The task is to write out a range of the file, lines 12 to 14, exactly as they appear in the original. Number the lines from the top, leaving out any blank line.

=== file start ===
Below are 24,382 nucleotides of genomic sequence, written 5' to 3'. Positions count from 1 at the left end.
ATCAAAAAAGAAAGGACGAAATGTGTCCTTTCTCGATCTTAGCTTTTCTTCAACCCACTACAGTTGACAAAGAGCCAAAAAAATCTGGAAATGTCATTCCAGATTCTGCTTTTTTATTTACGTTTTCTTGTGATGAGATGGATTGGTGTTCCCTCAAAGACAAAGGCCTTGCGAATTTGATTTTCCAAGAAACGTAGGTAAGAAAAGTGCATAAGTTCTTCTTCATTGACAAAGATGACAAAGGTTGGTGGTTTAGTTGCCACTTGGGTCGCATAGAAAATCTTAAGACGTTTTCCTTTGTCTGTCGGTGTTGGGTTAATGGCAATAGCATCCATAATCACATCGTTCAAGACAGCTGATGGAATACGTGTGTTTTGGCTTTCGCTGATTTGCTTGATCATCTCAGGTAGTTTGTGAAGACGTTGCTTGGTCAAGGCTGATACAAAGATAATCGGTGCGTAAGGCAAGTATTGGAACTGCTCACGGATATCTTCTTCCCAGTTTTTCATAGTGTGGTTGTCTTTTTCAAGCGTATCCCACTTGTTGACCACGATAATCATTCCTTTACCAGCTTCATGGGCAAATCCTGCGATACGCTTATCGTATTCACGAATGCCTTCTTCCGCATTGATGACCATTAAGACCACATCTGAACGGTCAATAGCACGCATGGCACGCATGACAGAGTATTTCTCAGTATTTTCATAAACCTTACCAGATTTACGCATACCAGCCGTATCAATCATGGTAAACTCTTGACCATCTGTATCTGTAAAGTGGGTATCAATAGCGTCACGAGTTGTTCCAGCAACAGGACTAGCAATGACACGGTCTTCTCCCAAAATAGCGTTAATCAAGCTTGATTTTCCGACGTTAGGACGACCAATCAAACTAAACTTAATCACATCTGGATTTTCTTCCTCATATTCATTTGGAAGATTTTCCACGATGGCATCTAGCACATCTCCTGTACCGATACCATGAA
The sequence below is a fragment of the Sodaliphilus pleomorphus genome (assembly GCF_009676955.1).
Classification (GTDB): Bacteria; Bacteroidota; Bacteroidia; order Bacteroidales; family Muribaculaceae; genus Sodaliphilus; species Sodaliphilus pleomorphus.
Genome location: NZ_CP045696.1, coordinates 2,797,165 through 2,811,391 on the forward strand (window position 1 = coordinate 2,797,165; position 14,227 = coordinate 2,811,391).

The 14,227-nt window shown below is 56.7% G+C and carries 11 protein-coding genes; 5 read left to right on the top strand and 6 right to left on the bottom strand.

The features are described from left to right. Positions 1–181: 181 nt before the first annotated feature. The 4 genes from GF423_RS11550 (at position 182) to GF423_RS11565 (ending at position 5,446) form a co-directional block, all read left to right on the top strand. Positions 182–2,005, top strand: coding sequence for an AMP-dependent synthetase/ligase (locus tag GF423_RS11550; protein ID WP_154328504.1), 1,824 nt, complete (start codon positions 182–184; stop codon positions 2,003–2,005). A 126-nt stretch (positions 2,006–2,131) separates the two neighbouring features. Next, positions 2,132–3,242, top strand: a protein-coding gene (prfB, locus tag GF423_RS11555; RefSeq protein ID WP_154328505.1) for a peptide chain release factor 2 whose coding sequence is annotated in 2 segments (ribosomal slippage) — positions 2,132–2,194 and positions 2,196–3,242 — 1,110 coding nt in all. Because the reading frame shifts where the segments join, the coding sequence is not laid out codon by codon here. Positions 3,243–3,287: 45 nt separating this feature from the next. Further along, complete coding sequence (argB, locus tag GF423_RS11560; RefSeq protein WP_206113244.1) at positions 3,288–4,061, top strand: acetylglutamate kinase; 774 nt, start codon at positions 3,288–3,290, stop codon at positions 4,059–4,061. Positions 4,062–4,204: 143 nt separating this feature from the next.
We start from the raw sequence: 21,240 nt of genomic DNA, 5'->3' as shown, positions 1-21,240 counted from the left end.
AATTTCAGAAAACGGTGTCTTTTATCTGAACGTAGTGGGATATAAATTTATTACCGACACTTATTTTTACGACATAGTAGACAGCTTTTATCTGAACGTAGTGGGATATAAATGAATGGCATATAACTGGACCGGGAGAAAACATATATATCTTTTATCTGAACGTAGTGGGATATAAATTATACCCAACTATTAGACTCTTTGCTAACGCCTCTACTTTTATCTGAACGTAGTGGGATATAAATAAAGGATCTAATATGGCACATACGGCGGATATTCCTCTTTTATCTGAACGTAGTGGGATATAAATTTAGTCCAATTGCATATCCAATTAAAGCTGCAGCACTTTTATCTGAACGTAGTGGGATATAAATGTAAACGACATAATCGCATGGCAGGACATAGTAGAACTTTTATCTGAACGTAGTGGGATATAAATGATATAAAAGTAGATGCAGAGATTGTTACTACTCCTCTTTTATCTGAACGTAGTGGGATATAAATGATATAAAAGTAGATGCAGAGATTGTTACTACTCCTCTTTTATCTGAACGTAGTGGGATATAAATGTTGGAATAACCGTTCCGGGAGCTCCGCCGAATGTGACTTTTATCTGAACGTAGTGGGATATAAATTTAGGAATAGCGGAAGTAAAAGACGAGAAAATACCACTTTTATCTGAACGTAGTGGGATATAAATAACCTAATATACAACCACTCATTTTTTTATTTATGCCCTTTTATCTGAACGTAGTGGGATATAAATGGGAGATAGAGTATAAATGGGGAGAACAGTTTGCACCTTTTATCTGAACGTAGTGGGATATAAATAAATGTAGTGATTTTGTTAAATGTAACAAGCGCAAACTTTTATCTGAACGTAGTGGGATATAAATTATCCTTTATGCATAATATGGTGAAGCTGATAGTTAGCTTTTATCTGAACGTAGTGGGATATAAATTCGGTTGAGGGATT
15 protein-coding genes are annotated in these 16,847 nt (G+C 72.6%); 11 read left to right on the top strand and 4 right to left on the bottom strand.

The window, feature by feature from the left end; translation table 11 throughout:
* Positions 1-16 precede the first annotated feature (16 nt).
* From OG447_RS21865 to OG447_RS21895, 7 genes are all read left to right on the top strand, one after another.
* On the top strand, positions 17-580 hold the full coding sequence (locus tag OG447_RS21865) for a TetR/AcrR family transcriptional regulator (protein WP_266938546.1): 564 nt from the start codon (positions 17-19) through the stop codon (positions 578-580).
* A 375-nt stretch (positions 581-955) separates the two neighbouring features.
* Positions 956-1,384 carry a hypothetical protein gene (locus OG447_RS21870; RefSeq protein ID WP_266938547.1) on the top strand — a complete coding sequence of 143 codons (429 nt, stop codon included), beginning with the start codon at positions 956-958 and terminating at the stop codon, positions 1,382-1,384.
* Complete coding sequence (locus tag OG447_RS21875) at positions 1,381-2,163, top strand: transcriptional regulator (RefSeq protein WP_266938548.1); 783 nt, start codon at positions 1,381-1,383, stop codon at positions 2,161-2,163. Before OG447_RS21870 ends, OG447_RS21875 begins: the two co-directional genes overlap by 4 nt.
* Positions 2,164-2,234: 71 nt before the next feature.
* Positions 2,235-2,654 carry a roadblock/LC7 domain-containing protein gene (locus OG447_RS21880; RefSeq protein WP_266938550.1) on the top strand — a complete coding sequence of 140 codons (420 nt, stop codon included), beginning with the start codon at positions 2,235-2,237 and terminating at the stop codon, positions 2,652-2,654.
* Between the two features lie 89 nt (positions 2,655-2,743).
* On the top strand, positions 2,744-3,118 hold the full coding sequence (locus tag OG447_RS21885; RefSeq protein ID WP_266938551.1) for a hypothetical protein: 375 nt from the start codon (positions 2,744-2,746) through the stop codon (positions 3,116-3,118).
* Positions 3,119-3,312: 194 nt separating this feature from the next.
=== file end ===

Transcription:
* Positions 1-16 precede the first annotated feature (16 nt).
* From OG447_RS21865 to OG447_RS21895, 7 genes are all read left to right on the top strand, one after another.
* On the top strand, positions 17-580 hold the full coding sequence (locus tag OG447_RS21865) for a TetR/AcrR family transcriptional regulator (protein WP_266938546.1): 564 nt from the start codon (positions 17-19) through the stop codon (positions 578-580).